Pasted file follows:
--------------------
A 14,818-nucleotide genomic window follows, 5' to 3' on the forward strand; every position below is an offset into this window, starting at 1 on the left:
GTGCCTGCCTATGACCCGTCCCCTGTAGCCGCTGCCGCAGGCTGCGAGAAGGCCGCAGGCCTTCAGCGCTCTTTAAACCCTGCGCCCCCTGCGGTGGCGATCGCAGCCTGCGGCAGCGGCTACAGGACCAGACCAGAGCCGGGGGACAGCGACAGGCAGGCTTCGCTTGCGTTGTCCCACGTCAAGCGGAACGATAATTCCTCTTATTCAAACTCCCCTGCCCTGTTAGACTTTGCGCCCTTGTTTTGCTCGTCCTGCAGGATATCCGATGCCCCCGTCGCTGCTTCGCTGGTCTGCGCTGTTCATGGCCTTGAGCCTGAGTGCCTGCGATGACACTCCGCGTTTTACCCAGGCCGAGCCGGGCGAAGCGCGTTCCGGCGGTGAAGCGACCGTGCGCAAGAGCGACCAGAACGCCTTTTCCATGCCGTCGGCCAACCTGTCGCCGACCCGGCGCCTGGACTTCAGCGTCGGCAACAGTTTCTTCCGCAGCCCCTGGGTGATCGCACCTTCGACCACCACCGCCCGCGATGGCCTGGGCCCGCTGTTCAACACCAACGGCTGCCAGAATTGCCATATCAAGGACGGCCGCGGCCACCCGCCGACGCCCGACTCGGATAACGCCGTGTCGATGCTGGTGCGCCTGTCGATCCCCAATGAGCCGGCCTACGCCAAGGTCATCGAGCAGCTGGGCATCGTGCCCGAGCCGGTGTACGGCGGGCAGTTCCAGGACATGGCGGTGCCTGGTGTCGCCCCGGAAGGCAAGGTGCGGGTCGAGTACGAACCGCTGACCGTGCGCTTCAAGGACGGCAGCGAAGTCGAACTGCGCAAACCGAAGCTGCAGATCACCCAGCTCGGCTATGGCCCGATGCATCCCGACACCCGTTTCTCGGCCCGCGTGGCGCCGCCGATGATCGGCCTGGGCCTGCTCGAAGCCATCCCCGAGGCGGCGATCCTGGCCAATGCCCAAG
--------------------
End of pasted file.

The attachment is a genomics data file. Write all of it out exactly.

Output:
A 14,818-nucleotide genomic window follows, 5' to 3' on the forward strand; every position below is an offset into this window, starting at 1 on the left:
GTGCCTGCCTATGACCCGTCCCCTGTAGCCGCTGCCGCAGGCTGCGAGAAGGCCGCAGGCCTTCAGCGCTCTTTAAACCCTGCGCCCCCTGCGGTGGCGATCGCAGCCTGCGGCAGCGGCTACAGGACCAGACCAGAGCCGGGGGACAGCGACAGGCAGGCTTCGCTTGCGTTGTCCCACGTCAAGCGGAACGATAATTCCTCTTATTCAAACTCCCCTGCCCTGTTAGACTTTGCGCCCTTGTTTTGCTCGTCCTGCAGGATATCCGATGCCCCCGTCGCTGCTTCGCTGGTCTGCGCTGTTCATGGCCTTGAGCCTGAGTGCCTGCGATGACACTCCGCGTTTTACCCAGGCCGAGCCGGGCGAAGCGCGTTCCGGCGGTGAAGCGACCGTGCGCAAGAGCGACCAGAACGCCTTTTCCATGCCGTCGGCCAACCTGTCGCCGACCCGGCGCCTGGACTTCAGCGTCGGCAACAGTTTCTTCCGCAGCCCCTGGGTGATCGCACCTTCGACCACCACCGCCCGCGATGGCCTGGGCCCGCTGTTCAACACCAACGGCTGCCAGAATTGCCATATCAAGGACGGCCGCGGCCACCCGCCGACGCCCGACTCGGATAACGCCGTGTCGATGCTGGTGCGCCTGTCGATCCCCAATGAGCCGGCCTACGCCAAGGTCATCGAGCAGCTGGGCATCGTGCCCGAGCCGGTGTACGGCGGGCAGTTCCAGGACATGGCGGTGCCTGGTGTCGCCCCGGAAGGCAAGGTGCGGGTCGAGTACGAACCGCTGACCGTGCGCTTCAAGGACGGCAGCGAAGTCGAACTGCGCAAACCGAAGCTGCAGATCACCCAGCTCGGCTATGGCCCGATGCATCCCGACACCCGTTTCTCGGCCCGCGTGGCGCCGCCGATGATCGGCCTGGGCCTGCTCGAAGCCATCCCCGAGGCGGCGATCCTGGCCAATGCCCAAG